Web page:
Yesterday, at 6:22 p.m. EDT, the Antares rocket lifted off from the Wallops Flight Facility launch site in Virginia, destined for its third resupply mission to the International Space Station.
A few moments after liftoff, the rocket experienced a cataclysmic failure—crashing back to Earth in a mesmerizing, but tragic ball of fire. Fortunately, NASA reported it was an unmanned craft and no injuries have resulted from the subsequent explosion.
This isn’t the first time space flight has resulted in failure.
There was the Space Shuttle Challenger disaster in 1986 and the Space Shuttle Columbia tragedy in 2003, both resulting in seven fatalities each. Not to mention four Russian fatalities from two separate missions dating back to 1967.
In total, as of 2013 there have been 18 in-flight fatalities from four different missions. But these are just the missions that resulted in casualties—there have been plenty of non-fatal incidents during spaceflight and training.
So why do we reach for the stars still?
I didn’t grow up in 60’s to see the development of the space program. I didn’t get to watch the first step on the moon. I didn’t witness any of the tragedies that our space program has suffered.
And yet every time I hear about any development in the space program progressing forward, my inner child takes over and my mind jumps to memories of building Lego spaceships and acting out space battles that would rival any scene in Star Wars.
Space exploration still excites me!
It brings me so much joy and gives me such a feeling of wonder and exhilaration. It should continue to be a source of inspiration—something to bind us together as one species.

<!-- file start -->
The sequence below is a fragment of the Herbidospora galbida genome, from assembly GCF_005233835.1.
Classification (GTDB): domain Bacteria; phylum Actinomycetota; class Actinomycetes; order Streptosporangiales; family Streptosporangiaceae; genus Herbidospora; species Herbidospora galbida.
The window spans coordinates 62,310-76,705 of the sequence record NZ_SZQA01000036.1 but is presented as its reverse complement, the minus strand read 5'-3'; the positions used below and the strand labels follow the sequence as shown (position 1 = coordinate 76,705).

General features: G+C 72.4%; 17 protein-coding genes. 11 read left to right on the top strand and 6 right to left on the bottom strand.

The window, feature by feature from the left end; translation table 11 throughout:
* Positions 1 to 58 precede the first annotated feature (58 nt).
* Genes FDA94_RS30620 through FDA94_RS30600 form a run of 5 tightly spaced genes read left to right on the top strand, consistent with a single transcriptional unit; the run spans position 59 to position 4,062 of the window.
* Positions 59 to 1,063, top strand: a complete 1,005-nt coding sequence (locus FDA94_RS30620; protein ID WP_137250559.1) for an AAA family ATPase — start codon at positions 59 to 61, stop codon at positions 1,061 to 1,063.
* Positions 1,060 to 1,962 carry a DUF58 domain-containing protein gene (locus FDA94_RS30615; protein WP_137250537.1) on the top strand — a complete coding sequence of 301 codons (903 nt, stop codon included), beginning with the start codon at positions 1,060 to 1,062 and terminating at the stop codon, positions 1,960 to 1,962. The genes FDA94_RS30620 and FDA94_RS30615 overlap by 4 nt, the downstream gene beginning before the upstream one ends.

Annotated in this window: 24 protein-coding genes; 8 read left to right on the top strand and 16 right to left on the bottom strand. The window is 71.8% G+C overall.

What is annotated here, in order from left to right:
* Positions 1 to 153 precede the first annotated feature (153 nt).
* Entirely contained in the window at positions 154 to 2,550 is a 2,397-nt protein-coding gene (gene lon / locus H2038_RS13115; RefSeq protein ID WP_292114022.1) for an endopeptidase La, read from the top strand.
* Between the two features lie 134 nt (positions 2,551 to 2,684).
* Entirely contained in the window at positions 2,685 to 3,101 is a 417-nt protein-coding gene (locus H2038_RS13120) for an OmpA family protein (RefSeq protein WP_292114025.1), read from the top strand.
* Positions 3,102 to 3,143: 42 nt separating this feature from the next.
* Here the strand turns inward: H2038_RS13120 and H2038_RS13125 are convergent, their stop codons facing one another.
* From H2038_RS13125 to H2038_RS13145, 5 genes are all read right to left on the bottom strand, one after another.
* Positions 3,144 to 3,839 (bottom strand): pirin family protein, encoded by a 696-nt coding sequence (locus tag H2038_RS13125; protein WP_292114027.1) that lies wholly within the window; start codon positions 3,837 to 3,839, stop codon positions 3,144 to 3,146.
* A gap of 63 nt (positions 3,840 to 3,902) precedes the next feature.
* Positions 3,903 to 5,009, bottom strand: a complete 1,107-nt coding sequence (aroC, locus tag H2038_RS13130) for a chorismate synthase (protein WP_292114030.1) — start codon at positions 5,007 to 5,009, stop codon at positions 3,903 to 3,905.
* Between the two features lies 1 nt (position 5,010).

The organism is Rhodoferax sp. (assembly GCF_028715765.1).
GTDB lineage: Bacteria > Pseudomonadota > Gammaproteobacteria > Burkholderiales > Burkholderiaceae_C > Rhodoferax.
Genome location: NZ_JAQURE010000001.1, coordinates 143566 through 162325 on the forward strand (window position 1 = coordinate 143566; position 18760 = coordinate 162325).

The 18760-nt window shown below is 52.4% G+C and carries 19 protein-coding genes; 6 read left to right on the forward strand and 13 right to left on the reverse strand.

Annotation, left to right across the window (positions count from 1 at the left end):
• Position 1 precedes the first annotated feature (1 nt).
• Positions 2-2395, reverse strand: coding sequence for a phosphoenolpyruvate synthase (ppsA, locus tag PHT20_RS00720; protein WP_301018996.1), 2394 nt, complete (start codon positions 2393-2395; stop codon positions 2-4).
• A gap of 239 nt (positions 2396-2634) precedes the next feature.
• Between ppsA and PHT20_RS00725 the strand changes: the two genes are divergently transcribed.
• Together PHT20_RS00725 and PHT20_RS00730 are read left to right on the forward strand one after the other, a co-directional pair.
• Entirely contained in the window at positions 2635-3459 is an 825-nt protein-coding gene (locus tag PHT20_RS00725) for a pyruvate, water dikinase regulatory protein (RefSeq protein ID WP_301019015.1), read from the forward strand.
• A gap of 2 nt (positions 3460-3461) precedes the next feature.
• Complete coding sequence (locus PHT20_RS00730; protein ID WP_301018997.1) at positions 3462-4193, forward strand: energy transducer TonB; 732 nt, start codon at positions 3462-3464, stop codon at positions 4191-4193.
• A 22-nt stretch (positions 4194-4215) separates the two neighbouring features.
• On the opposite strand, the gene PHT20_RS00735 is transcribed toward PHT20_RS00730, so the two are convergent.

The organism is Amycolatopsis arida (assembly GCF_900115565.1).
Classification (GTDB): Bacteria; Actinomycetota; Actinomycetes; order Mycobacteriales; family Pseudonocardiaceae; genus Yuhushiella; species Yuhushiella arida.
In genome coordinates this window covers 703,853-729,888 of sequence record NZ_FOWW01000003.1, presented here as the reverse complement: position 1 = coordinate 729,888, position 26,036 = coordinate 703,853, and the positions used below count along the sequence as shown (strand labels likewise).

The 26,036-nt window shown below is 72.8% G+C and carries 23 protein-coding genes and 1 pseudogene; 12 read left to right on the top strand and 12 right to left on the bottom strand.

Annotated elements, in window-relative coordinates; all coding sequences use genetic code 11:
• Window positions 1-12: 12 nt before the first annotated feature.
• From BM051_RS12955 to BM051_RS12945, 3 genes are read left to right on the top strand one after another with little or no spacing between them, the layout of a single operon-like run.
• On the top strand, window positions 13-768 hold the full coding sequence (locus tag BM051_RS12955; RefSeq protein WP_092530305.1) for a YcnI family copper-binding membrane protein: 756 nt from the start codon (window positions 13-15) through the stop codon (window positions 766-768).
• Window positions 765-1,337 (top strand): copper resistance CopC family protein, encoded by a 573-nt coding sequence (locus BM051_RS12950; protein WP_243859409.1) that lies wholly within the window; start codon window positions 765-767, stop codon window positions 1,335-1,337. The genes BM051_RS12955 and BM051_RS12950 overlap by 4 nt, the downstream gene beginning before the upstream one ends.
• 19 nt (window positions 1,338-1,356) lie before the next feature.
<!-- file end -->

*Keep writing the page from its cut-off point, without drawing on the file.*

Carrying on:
“I claim that space is part of our culture. You’ve heard complaints that nobody knows the names of the astronauts, that nobody gets excited about launches, that nobody cares anymore except people in the industry. I don’t believe that for a minute.”
~ Neil deGrasse Tyson
I tend to agree with Dr. Tyson. I don’t believe that humans have lost interest in space exploration. I think people have just lost sight of what space has done for the planet. It pushes us to keep looking up. Up at the stars and to the planets. It has shaped art, music, food and inspired completely new industries to take shape, and in turn has completely shaped us.
That big black void we call space leaves us with science and spirituality-based epiphanies, such as this:
“The nitrogen in our DNA, the calcium in our teeth, the iron in our blood, the carbon in our apple pies were made in the interiors of collapsing stars. We are made of starstuff.”
I love the thought.
Through revelations like these, space has been transformed into a source of bewilderment and never-ending discovery. It excites the deepest reaches of our imagination of what is and what may be.
Yesterday’s tragedy shouldn’t be seen as a set back, but as a reminder.
A reminder that we are all humans, and humans make mistakes. But we must also take it as a reminder of one of our greatest human qualities: curiosity.
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Author: Joe Thompson
Editor: Emma Ruffin
Photo: YouTube Screenshot